The only bummer about Dodger Stadium: traffic.
Oh my. Now I’m from Kansas City, which is one of the most vehicle-accessible cities in the nation, so the traffic in Los Angeles is something I flat out don’t understand. How do they not have a better public transit situation? Where the heck is everyone going? Is there any time of day when the roads aren’t completely congested?
Our trip to the ball park was from UCLA to Chavez Ravine. Which is __ miles according to Google Maps. It took us well over an hour to get there.
I’ll never complain about my 15 minute drive out to Kauffman Stadium again.
The crazy traffic causes a slightly transient attendance too. About half (no exaggeration) the ballpark arrives late and leave early. It’s a nightmare. Granted, we were seeing the home team take on a hated division rival, but still, it’s a Thursday. Announced attendance was 43,068.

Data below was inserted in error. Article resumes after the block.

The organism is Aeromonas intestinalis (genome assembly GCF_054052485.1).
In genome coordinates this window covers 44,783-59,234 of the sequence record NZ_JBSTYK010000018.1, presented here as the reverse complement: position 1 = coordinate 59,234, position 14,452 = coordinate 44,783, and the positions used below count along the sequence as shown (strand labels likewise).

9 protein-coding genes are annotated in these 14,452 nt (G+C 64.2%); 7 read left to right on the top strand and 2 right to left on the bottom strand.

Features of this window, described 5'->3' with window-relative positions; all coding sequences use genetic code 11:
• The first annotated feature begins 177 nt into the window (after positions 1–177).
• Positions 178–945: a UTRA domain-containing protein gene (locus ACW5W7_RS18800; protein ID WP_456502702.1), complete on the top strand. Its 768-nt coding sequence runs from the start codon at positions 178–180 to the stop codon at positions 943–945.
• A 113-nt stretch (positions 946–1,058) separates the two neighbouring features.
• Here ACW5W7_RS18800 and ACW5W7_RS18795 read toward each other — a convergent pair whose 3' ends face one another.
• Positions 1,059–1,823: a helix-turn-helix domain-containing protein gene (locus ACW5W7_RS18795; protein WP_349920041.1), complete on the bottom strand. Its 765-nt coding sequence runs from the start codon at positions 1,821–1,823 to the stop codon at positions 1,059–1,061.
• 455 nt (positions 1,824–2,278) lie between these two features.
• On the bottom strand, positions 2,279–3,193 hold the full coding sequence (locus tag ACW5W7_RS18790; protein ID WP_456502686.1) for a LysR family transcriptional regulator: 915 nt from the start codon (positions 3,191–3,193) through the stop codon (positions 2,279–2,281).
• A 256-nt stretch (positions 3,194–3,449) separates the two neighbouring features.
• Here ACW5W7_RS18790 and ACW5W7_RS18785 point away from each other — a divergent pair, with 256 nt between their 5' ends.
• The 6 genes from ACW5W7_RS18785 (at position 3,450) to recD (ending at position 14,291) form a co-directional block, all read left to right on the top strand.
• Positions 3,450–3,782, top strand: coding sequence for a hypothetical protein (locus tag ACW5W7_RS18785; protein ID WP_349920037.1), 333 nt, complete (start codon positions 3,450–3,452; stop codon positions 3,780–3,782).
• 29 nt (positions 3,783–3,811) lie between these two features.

It was Inflatable Chair Night last night. Which, as you might expect, turned into a somewhat poor decision on the part of the Dodgers’ marketing department as dozens of chairs became beach balls and started bouncing around the stands.
In the 1970s, when Bill Veeck was the GM of the Chicago White Sox, he was always trying to came up with goofy gimmicks to draw more people into the game. The players wore shorts as their uniform for part of a season. He hired a midget to play for his team once to make the strike zone smaller. But his best blunder was Disco Night at Comiskey Park – they gave away EP records to all the fans, and all the records turned into frisbees launched around the ballpark and all over the field. They had to cancel the game halfway through for safety concerns.
This wasn’t as bad as that. But how didn’t they see this coming?
One older gentleman near me with headphones on was NOT amused by the crowd’s antics. He was all business and kept his arms crossed clearly fuming over all the action.
As I looked around, I noticed quite a few Dodgers fans sporting the headphones/earbuds. The reason is an obvious one: Vin Scully.